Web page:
After another major incident of racist abuse online, targeted at members of the English football team, Facebook has provided a new overview of how it's working to address such attacks, and stop people from experiencing race-based abuse across its platforms.
Following England's loss in the European Championship final on Sunday, social media trolls posted hundreds of racist remarks, attacking the three Black players on England’s soccer team, which included the use of emojis as an abuse element. Which Instagram's systems didn't initially pick up a concern - but now, on review, Facebook has updated its systems, and teams, to ensure that it addresses similar incidents moving forward, while it also looks to improve its processes overall.
As explained by Facebook:
"We are appalled at the abhorrent racist abuse some members of England’s football team experienced after the Euro 2020 final last weekend. This is an incredibly serious issue that we’ve been working on for years, which has included working directly with football organizations and law enforcement."
Indeed, even this year, Facebook has been faced with serious challenges on this front, again tied to UK football fans.
Back in February, Instagram unwittingly became the source of various incidents of race-based attacks against players from Manchester United, Chelsea and Liverpool, among others, who were targeted via Instagram Direct. Manchester United, in a joint statement with Everton, Liverpool and Manchester City, condemned the incidents, and called on Instagram's parent company Facebook to do more to protect users from such, which lead to Instagram implementing tougher penalties for those found to be sending abuse via DM, and a new option for personal accounts to switch off DMs from people that they don’t follow.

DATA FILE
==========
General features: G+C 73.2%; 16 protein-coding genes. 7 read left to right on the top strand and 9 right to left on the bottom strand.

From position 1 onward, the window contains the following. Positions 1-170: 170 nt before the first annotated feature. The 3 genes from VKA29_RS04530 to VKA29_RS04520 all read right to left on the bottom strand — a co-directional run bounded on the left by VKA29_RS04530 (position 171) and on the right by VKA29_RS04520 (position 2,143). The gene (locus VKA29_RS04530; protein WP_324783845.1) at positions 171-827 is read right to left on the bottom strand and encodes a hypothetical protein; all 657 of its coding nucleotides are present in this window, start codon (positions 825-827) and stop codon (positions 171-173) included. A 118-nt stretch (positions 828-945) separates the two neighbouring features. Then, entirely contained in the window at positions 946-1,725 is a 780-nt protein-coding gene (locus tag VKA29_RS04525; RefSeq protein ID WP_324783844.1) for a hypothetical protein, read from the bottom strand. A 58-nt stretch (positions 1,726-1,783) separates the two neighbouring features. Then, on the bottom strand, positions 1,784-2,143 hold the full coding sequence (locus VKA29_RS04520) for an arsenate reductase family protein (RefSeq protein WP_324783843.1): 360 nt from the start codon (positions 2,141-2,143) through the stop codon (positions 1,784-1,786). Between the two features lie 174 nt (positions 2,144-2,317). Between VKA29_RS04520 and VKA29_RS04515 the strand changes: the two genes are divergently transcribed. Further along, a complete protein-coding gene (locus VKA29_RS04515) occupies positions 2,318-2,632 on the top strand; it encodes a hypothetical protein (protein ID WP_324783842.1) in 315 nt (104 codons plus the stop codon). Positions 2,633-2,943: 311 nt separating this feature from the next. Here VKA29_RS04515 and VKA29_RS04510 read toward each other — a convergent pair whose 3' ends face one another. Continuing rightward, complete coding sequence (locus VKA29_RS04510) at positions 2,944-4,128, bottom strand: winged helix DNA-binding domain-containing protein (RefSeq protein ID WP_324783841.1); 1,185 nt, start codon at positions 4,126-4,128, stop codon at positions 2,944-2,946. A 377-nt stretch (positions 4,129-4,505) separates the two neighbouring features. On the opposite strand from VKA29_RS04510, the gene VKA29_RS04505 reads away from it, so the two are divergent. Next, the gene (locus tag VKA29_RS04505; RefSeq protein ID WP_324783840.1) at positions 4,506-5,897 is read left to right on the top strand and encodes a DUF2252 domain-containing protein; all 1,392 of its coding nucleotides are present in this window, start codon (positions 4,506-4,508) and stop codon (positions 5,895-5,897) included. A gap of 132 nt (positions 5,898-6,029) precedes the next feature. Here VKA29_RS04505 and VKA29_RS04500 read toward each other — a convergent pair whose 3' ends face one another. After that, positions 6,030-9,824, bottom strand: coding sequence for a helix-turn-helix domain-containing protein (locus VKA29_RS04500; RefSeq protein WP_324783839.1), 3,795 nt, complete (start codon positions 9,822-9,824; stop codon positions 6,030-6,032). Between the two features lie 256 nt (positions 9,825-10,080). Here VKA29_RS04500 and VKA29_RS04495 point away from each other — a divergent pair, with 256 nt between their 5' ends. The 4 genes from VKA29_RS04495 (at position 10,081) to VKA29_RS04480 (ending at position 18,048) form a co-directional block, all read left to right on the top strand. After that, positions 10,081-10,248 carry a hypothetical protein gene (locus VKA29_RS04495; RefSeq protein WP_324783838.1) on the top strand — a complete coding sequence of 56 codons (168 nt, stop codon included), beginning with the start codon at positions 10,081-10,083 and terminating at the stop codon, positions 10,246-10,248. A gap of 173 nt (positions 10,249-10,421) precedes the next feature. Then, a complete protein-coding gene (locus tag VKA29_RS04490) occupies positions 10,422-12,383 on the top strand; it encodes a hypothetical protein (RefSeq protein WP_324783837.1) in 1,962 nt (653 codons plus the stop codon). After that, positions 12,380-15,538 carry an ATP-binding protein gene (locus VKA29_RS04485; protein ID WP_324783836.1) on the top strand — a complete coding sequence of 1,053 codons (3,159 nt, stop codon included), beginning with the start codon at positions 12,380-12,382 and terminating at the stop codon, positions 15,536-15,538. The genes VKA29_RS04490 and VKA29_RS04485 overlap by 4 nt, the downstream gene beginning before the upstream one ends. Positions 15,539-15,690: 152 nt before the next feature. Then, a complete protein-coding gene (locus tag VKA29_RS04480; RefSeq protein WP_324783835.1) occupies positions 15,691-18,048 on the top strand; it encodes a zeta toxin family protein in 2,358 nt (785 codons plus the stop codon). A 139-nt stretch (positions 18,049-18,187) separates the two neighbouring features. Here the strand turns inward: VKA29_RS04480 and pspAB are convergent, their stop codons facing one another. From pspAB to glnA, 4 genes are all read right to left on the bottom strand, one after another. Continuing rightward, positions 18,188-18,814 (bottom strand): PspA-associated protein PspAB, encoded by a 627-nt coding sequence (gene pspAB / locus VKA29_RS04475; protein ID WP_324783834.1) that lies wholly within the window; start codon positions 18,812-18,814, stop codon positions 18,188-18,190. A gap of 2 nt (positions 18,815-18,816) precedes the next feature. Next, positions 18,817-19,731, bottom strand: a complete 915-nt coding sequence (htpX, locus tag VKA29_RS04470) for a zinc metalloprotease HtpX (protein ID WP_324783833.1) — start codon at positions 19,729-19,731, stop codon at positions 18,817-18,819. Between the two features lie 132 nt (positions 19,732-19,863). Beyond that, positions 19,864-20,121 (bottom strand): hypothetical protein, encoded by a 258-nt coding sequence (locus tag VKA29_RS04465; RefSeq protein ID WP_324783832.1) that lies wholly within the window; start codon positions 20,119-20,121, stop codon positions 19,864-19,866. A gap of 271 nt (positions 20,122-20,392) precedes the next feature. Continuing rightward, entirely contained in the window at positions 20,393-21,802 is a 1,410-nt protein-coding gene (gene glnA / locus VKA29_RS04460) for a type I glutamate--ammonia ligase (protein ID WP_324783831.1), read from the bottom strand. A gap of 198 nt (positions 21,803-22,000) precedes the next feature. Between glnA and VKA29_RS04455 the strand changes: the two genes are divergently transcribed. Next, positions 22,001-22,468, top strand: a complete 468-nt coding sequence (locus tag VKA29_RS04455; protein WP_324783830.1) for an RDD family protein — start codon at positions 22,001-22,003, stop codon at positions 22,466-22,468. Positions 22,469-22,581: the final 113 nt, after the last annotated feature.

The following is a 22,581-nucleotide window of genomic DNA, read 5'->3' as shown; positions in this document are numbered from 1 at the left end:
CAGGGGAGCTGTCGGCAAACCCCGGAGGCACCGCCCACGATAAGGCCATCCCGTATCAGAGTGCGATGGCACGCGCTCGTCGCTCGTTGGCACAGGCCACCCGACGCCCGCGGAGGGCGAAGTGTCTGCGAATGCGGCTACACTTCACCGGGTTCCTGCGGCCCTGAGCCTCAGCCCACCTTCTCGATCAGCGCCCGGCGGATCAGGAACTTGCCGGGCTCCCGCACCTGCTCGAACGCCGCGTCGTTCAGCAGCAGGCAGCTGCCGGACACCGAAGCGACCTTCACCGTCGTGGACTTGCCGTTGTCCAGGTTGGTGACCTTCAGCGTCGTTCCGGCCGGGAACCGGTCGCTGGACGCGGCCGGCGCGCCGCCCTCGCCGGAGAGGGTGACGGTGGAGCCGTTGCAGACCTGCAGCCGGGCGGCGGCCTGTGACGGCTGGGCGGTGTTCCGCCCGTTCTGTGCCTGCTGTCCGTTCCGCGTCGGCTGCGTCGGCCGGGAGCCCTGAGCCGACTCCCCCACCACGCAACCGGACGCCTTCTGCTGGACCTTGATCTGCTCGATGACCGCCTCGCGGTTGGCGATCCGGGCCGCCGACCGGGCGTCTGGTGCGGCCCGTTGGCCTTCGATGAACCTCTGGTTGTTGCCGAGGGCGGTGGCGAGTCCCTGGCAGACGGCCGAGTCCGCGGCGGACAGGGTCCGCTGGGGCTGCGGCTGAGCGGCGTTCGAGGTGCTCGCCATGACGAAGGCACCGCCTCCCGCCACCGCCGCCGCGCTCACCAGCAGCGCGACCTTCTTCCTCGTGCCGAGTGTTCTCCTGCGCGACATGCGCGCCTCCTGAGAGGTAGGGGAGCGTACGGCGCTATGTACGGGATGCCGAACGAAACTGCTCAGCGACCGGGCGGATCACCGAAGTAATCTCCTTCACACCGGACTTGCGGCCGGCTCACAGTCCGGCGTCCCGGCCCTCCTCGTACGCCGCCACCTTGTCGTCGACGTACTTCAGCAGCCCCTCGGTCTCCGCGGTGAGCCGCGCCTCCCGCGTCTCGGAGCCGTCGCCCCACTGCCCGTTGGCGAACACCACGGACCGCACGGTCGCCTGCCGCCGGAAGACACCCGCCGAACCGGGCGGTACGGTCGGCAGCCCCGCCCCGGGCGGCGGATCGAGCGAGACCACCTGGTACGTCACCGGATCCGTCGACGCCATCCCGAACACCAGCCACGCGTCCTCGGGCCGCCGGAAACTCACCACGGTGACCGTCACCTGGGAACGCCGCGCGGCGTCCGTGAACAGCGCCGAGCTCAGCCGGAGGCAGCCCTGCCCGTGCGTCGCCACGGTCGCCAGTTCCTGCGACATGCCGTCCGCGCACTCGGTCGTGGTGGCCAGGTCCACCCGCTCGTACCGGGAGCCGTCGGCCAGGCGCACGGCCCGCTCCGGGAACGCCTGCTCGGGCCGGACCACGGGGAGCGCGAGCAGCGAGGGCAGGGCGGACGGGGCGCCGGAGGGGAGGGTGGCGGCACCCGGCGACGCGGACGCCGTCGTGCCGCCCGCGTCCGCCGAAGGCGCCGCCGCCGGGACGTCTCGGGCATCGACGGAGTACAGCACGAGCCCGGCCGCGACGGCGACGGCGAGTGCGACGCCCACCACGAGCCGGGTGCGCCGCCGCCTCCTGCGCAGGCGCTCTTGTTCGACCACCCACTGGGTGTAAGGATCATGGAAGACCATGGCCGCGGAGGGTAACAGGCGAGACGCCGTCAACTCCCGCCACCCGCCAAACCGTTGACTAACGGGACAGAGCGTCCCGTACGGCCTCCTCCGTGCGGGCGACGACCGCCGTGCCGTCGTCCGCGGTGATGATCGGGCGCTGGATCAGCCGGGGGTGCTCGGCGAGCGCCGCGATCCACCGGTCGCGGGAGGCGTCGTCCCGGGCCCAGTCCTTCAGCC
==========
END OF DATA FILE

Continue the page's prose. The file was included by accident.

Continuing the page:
Clearly, however, there are still more issues to addess on this. And while racism is a societal issue, and not confined to social platforms as such, Facebook needs to ensure that it doesn't provide any amplification for the same, in order to do its part to reduce its impacts.
Facebook clearly states that:
"We don’t allow attacks on people based on their protected characteristics, which include race, religion, nationality or sexual orientation. If we’re made aware of any words or emojis being used to attack people based on their race, we remove them because they violate our policies. We publish our hate speech policies in our Community Standards and Instagram’s Community Guidelines."
The problem in this latest incident, as noted, was that the use of emojis as a racist marker wasn't initially identified, which Instagram chief Adam Mosseri has acknowledged.
We have technology to try and prioritize reports, and we were mistakenly marking some of these as benign comments, which they are absolutely not. The issue has since been addressed, and the publication has all of this context.— Adam Mosseri ???? (@mosseri) July 14, 2021
Facebook explains that it identifies hate speech by using a combination of artificial intelligence and human review.